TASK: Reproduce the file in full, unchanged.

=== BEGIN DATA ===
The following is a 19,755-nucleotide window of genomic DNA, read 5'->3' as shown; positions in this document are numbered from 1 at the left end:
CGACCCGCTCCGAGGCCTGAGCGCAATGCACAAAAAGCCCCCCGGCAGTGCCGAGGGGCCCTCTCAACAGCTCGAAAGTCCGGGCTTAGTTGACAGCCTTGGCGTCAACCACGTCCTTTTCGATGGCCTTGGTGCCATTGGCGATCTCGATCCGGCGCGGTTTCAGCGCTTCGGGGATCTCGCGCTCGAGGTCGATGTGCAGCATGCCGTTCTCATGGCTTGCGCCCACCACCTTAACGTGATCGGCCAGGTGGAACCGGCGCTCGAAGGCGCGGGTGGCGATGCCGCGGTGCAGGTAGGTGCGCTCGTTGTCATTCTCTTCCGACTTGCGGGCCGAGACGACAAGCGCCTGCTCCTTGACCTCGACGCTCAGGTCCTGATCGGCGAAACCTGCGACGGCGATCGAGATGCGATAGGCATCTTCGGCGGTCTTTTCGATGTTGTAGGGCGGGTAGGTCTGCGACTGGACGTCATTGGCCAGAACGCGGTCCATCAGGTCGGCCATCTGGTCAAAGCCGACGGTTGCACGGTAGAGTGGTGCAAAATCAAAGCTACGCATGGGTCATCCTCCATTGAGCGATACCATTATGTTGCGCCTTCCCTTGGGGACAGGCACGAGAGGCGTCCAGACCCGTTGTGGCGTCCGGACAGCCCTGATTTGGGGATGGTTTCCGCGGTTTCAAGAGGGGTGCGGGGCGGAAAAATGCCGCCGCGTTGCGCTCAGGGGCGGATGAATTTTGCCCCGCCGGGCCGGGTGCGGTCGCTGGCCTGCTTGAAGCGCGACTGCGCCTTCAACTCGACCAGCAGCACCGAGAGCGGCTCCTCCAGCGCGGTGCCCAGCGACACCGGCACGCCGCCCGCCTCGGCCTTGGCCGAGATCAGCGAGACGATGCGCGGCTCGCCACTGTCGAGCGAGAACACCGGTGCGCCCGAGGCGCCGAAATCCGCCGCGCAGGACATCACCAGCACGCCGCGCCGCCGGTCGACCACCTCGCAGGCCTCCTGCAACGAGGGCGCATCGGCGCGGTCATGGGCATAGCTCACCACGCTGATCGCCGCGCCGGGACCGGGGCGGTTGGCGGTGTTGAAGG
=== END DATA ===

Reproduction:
The following is a 19,755-nucleotide window of genomic DNA, read 5'->3' as shown; positions in this document are numbered from 1 at the left end:
CGACCCGCTCCGAGGCCTGAGCGCAATGCACAAAAAGCCCCCCGGCAGTGCCGAGGGGCCCTCTCAACAGCTCGAAAGTCCGGGCTTAGTTGACAGCCTTGGCGTCAACCACGTCCTTTTCGATGGCCTTGGTGCCATTGGCGATCTCGATCCGGCGCGGTTTCAGCGCTTCGGGGATCTCGCGCTCGAGGTCGATGTGCAGCATGCCGTTCTCATGGCTTGCGCCCACCACCTTAACGTGATCGGCCAGGTGGAACCGGCGCTCGAAGGCGCGGGTGGCGATGCCGCGGTGCAGGTAGGTGCGCTCGTTGTCATTCTCTTCCGACTTGCGGGCCGAGACGACAAGCGCCTGCTCCTTGACCTCGACGCTCAGGTCCTGATCGGCGAAACCTGCGACGGCGATCGAGATGCGATAGGCATCTTCGGCGGTCTTTTCGATGTTGTAGGGCGGGTAGGTCTGCGACTGGACGTCATTGGCCAGAACGCGGTCCATCAGGTCGGCCATCTGGTCAAAGCCGACGGTTGCACGGTAGAGTGGTGCAAAATCAAAGCTACGCATGGGTCATCCTCCATTGAGCGATACCATTATGTTGCGCCTTCCCTTGGGGACAGGCACGAGAGGCGTCCAGACCCGTTGTGGCGTCCGGACAGCCCTGATTTGGGGATGGTTTCCGCGGTTTCAAGAGGGGTGCGGGGCGGAAAAATGCCGCCGCGTTGCGCTCAGGGGCGGATGAATTTTGCCCCGCCGGGCCGGGTGCGGTCGCTGGCCTGCTTGAAGCGCGACTGCGCCTTCAACTCGACCAGCAGCACCGAGAGCGGCTCCTCCAGCGCGGTGCCCAGCGACACCGGCACGCCGCCCGCCTCGGCCTTGGCCGAGATCAGCGAGACGATGCGCGGCTCGCCACTGTCGAGCGAGAACACCGGTGCGCCCGAGGCGCCGAAATCCGCCGCGCAGGACATCACCAGCACGCCGCGCCGCCGGTCGACCACCTCGCAGGCCTCCTGCAACGAGGGCGCATCGGCGCGGTCATGGGCATAGCTCACCACGCTGATCGCCGCGCCGGGACCGGGGCGGTTGGCGGTGTTGAAGG